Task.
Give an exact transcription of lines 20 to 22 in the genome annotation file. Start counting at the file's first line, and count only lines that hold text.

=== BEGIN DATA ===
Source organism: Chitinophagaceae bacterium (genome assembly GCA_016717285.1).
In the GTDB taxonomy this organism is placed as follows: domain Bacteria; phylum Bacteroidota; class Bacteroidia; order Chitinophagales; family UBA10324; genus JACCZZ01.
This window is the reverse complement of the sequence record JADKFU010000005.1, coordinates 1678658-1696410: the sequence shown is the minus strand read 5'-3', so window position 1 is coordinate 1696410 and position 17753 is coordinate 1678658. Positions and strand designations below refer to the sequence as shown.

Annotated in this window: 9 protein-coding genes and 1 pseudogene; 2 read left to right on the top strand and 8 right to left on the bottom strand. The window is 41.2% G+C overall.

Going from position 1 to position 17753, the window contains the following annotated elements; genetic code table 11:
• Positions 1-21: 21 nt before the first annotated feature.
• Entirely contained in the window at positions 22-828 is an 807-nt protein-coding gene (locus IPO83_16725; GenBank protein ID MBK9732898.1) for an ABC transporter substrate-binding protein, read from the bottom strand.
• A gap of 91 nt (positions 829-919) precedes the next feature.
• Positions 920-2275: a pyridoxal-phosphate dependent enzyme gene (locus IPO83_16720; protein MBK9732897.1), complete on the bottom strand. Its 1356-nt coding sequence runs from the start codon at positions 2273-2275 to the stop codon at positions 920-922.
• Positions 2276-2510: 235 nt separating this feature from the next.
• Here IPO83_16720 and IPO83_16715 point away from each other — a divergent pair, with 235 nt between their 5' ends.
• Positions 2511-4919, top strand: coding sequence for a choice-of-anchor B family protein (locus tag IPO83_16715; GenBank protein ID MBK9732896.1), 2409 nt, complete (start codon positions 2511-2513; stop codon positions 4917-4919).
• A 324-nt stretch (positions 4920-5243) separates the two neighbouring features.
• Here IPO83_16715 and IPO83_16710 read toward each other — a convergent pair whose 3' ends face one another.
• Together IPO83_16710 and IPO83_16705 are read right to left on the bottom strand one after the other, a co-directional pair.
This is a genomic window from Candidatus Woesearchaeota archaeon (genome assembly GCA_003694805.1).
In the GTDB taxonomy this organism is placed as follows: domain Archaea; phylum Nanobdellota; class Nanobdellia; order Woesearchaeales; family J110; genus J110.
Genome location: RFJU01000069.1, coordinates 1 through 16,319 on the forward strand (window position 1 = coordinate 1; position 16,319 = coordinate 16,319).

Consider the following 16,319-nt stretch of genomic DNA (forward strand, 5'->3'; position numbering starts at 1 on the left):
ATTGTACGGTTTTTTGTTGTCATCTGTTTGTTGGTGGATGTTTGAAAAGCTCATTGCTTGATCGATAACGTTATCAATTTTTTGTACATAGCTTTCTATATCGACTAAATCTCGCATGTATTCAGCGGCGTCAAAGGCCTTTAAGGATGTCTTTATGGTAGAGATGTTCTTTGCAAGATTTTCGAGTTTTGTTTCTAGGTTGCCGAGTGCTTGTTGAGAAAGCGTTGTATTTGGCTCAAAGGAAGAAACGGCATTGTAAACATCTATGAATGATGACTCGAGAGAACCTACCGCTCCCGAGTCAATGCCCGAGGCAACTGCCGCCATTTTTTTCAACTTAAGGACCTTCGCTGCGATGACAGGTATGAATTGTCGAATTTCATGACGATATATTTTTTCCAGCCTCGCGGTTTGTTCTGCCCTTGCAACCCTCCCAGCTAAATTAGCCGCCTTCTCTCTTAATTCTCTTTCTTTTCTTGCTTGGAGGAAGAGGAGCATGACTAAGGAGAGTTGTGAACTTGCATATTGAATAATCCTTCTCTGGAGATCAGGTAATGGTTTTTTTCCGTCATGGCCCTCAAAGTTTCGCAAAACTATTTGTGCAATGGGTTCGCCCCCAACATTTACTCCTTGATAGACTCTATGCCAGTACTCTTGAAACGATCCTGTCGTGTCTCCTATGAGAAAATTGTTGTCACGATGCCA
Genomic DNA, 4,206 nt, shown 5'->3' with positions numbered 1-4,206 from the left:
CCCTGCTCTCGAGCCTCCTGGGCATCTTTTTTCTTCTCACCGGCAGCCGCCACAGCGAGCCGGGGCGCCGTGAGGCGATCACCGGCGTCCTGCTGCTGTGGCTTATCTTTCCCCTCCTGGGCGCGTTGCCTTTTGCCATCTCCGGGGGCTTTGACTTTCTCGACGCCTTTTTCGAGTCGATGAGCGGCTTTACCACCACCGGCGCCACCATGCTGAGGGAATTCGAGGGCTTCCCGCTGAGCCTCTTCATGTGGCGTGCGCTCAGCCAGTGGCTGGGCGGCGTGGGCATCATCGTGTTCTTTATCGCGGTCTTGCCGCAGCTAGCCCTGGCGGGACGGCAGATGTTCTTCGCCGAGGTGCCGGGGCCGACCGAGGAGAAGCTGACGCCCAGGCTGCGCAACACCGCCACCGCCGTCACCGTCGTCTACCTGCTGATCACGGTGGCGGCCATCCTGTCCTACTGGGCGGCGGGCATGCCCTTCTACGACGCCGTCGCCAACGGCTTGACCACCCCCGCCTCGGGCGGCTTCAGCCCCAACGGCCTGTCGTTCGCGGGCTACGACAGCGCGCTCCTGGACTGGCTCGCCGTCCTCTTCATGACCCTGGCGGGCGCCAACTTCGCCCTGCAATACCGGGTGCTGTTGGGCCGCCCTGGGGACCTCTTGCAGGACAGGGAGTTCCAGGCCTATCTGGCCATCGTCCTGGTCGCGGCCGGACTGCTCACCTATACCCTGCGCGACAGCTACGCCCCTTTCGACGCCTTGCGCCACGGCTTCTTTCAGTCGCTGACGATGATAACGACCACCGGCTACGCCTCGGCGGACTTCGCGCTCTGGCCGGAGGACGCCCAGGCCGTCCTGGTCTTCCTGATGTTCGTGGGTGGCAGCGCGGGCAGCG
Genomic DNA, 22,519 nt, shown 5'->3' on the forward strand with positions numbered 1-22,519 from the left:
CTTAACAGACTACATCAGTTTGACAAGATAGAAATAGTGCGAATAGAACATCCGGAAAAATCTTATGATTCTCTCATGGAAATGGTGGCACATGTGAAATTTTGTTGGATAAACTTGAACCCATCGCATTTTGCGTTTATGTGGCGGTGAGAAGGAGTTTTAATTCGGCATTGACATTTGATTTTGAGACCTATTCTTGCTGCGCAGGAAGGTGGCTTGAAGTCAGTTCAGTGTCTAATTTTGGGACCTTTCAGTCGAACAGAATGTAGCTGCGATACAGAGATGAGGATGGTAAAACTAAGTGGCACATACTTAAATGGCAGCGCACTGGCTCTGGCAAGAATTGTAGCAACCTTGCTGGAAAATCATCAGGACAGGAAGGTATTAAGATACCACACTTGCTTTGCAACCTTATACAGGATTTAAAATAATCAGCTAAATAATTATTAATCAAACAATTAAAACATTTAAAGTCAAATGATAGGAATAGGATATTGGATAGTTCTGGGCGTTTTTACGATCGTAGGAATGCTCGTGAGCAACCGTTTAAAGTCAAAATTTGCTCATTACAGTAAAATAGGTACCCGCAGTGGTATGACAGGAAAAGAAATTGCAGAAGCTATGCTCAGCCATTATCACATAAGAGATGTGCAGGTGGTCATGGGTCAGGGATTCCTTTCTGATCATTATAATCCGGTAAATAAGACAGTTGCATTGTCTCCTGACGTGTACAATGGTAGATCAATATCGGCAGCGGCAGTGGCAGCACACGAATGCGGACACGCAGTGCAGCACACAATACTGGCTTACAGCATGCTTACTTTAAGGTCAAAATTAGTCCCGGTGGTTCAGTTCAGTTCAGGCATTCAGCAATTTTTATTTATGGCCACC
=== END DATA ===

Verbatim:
ATTGTACGGTTTTTTGTTGTCATCTGTTTGTTGGTGGATGTTTGAAAAGCTCATTGCTTGATCGATAACGTTATCAATTTTTTGTACATAGCTTTCTATATCGACTAAATCTCGCATGTATTCAGCGGCGTCAAAGGCCTTTAAGGATGTCTTTATGGTAGAGATGTTCTTTGCAAGATTTTCGAGTTTTGTTTCTAGGTTGCCGAGTGCTTGTTGAGAAAGCGTTGTATTTGGCTCAAAGGAAGAAACGGCATTGTAAACATCTATGAATGATGACTCGAGAGAACCTACCGCTCCCGAGTCAATGCCCGAGGCAACTGCCGCCATTTTTTTCAACTTAAGGACCTTCGCTGCGATGACAGGTATGAATTGTCGAATTTCATGACGATATATTTTTTCCAGCCTCGCGGTTTGTTCTGCCCTTGCAACCCTCCCAGCTAAATTAGCCGCCTTCTCTCTTAATTCTCTTTCTTTTCTTGCTTGGAGGAAGAGGAGCATGACTAAGGAGAGTTGTGAACTTGCATATTGAATAATCCTTCTCTGGAGATCAGGTAATGGTTTTTTTCCGTCATGGCCCTCAAAGTTTCGCAAAACTATTTGTGCAATGGGTTCGCCCCCAACATTTACTCCTTGATAGACTCTATGCCAGTACTCTTGAAACGATCCTGTCGTGTCTCCTATGAGAAAATTGTTGTCACGATGCCA
Genomic DNA, 4,206 nt, shown 5'->3' with positions numbered 1-4,206 from the left:
CCCTGCTCTCGAGCCTCCTGGGCATCTTTTTTCTTCTCACCGGCAGCCGCCACAGCGAGCCGGGGCGCCGTGAGGCGATCACCGGCGTCCTGCTGCTGTGGCTTATCTTTCCCCTCCTGGGCGCGTTGCCTTTTGCCATCTCCGGGGGCTTTGACTTTCTCGACGCCTTTTTCGAGTCGATGAGCGGCTTTACCACCACCGGCGCCACCATGCTGAGGGAATTCGAGGGCTTCCCGCTGAGCCTCTTCATGTGGCGTGCGCTCAGCCAGTGGCTGGGCGGCGTGGGCATCATCGTGTTCTTTATCGCGGTCTTGCCGCAGCTAGCCCTGGCGGGACGGCAGATGTTCTTCGCCGAGGTGCCGGGGCCGACCGAGGAGAAGCTGACGCCCAGGCTGCGCAACACCGCCACCGCCGTCACCGTCGTCTACCTGCTGATCACGGTGGCGGCCATCCTGTCCTACTGGGCGGCGGGCATGCCCTTCTACGACGCCGTCGCCAACGGCTTGACCACCCCCGCCTCGGGCGGCTTCAGCCCCAACGGCCTGTCGTTCGCGGGCTACGACAGCGCGCTCCTGGACTGGCTCGCCGTCCTCTTCATGACCCTGGCGGGCGCCAACTTCGCCCTGCAATACCGGGTGCTGTTGGGCCGCCCTGGGGACCTCTTGCAGGACAGGGAGTTCCAGGCCTATCTGGCCATCGTCCTGGTCGCGGCCGGACTGCTCACCTATACCCTGCGCGACAGCTACGCCCCTTTCGACGCCTTGCGCCACGGCTTCTTTCAGTCGCTGACGATGATAACGACCACCGGCTACGCCTCGGCGGACTTCGCGCTCTGGCCGGAGGACGCCCAGGCCGTCCTGGTCTTCCTGATGTTCGTGGGTGGCAGCGCGGGCAGCG